Written by Jonathan Larson, RENT is a story about love and tragedy following the trials and tribulations of a group of friends living in New York City one year. The show tackles several themes that would have once been considered ‘taboo’, such as sexuality, HIV & AIDs and the group’s struggle with homelessness. Alongside the tragedy featuring on stage, the creation of RENT itself would also become a tragedy, with Larson passing away before the show’s opening night off-Broadway in 1996.
Before the show began, it was nice to see a fairly large crowd in the Annex; previous shows in the theatre have been disappointingly poor in attendance. With a popular ‘modern classic’ such as RENT, it is certain that seats will be filled and thoroughly enjoyed by crowds throughout the week.
The set perfectly suited this production. To quote from the opening monologue, ‘old rock and roll posters line the walls’, portraying the apartment that the characters occupy as squatters, which must have been a mammoth task for the production team to create. The production made great use of the small space of the Annex with raised platforms to add many different levels to the performance. RENT is filled with fast based rock songs as well as softer ballads which only required a 5 piece band, who played well throughout the performance.
RENT doesn’t open with an overture or musical number but with a monologue setting the scene. We are introduced to focal characters ‘Mark’, played by Raees Mahmood, (who wears the same costume as the original Broadway production and film) and ‘Rodger’ played by Showstoppers favourite Jez Roberts. The characters both have a difficult vocal range but Roberts confidently pulls off ‘One Song Glory’ in the opening scenes. The pair gave a good performance throughout the show.
Overall, the principals performed well. As with most productions, there were stand out members of the cast who stole the show. Sarah Moir playing the role of ‘Maureen’ was able to command the audience’s full attention, showing off her impressive vocals and delivering lines in a slick and often comedic manner. Equally excellent was Robyn Fryer playing the role of ‘Joanne’, who displayed similarly powerful vocals. Her fantastic character portrayal and performance skills meant that every movement or action and every piece of dialogue had a purpose. The duet between the two in Act 2, ‘Take me or leave me’, although not the best song in the musical, was easily the highlight of this production.
Another successful duo amongst the principles were ‘Angel’ and ‘Collins’ played by Tashan Nicholas and Patrick Cahill. The vocal ranges of both characters are difficult to say the least but were executed well with beautiful harmonies during the couple’s duets. For lovers of RENT, Patrick Cahill’s performance of ‘I’ll cover you reprise’, with superb additional vocals from Sarah Moir and the rest of the ensemble will surely give you goosebumps.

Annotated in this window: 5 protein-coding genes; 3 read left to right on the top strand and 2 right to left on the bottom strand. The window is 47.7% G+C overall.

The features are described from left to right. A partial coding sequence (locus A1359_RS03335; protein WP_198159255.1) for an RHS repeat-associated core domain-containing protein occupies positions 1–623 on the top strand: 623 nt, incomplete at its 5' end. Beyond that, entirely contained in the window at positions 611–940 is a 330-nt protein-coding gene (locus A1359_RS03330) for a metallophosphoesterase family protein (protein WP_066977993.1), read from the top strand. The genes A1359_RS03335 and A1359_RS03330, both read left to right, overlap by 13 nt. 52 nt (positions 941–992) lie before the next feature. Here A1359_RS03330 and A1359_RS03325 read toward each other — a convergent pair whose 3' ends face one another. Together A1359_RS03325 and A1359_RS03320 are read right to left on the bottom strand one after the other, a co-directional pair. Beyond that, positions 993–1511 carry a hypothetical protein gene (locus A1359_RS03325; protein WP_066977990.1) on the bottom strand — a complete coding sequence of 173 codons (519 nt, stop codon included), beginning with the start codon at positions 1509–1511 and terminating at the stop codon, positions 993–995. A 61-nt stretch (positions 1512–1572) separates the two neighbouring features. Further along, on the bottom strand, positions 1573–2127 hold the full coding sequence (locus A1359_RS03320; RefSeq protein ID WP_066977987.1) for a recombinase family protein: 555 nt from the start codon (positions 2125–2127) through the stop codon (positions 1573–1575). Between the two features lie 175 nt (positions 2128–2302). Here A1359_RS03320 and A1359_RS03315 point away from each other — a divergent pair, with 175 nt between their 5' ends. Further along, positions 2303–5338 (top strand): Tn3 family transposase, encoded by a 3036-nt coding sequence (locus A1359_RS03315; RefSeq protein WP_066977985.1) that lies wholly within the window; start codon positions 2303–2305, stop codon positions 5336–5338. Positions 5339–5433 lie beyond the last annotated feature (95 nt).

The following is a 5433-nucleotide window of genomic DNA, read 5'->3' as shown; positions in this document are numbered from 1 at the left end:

The ensemble are due credit particularly for vocals. The cast came together for beautiful harmonies in ‘Life Support’ and produced a fantastic sound in the iconic song ‘Seasons of Love’, which is no doubt down to relentless practice and direction from MD and assistant MD David Winters and James Gale. The choreography by Alysaa Fox-Charles was overall good such as the performance given by Showstopper veteran Charissa Foster as the stripper ‘Mimi’. During RENT there isn’t a great amount of opportunity for dancing and so some moves seemed unnecessary, out of place and inflicted on vocals.
Although overall an excellent and entertaining performance, almost all of the cast were at times guilty of two important things: lack of energy and vocal projection. Throughout the show, this lack of energy meant that some of the passion and frustration captured in Larson’s lyrics were sadly lost. The musical is mostly sung, and although vocally the cast were pleasing, the dialogue was frequently rushed or lost completely. It is these segments of script that connect the story together, convey character progression and are potentially humorous moments of the show were often wasted. Without previous knowledge of RENT, audience members would find moments of the plot confusing and so the production would benefit from slower line delivery with increased projection and more conviction in the words they speak.
Congratulations to the director and Showstopper president Chris Foxwell and the rest of the team for a thoroughly enjoyable production of this modern classic. You’ll fall in love with the characters and be singing the anthemic songs to yourself for days afterwards.
RENT runs nightly in the Annex theatre until February 16th. If you’re stuck for Valentines idea, RENT comes highly recommended.